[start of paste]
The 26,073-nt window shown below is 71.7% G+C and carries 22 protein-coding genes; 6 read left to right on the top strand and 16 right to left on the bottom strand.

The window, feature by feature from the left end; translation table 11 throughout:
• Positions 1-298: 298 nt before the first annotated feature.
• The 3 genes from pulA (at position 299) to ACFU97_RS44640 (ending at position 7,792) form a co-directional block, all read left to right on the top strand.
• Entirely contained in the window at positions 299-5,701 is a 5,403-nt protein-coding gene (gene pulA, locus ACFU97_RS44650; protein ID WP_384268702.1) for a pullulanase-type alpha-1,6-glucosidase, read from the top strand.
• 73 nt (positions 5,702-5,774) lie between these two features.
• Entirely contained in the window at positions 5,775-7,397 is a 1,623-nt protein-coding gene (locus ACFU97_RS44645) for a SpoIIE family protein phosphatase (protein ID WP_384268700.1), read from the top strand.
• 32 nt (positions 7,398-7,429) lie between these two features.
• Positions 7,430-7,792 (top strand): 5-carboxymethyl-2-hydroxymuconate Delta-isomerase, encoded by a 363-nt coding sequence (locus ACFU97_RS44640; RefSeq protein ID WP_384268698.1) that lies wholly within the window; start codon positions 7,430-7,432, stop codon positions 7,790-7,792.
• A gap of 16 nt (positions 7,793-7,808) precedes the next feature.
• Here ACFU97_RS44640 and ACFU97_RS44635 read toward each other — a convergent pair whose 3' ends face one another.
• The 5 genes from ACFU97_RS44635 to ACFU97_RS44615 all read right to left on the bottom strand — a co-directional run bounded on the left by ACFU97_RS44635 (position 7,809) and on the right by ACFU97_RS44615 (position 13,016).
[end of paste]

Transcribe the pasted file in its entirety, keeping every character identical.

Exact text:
The 26,073-nt window shown below is 71.7% G+C and carries 22 protein-coding genes; 6 read left to right on the top strand and 16 right to left on the bottom strand.

The window, feature by feature from the left end; translation table 11 throughout:
• Positions 1-298: 298 nt before the first annotated feature.
• The 3 genes from pulA (at position 299) to ACFU97_RS44640 (ending at position 7,792) form a co-directional block, all read left to right on the top strand.
• Entirely contained in the window at positions 299-5,701 is a 5,403-nt protein-coding gene (gene pulA, locus ACFU97_RS44650; protein ID WP_384268702.1) for a pullulanase-type alpha-1,6-glucosidase, read from the top strand.
• 73 nt (positions 5,702-5,774) lie between these two features.
• Entirely contained in the window at positions 5,775-7,397 is a 1,623-nt protein-coding gene (locus ACFU97_RS44645) for a SpoIIE family protein phosphatase (protein ID WP_384268700.1), read from the top strand.
• 32 nt (positions 7,398-7,429) lie between these two features.
• Positions 7,430-7,792 (top strand): 5-carboxymethyl-2-hydroxymuconate Delta-isomerase, encoded by a 363-nt coding sequence (locus ACFU97_RS44640; RefSeq protein ID WP_384268698.1) that lies wholly within the window; start codon positions 7,430-7,432, stop codon positions 7,790-7,792.
• A gap of 16 nt (positions 7,793-7,808) precedes the next feature.
• Here ACFU97_RS44640 and ACFU97_RS44635 read toward each other — a convergent pair whose 3' ends face one another.
• The 5 genes from ACFU97_RS44635 to ACFU97_RS44615 all read right to left on the bottom strand — a co-directional run bounded on the left by ACFU97_RS44635 (position 7,809) and on the right by ACFU97_RS44615 (position 13,016).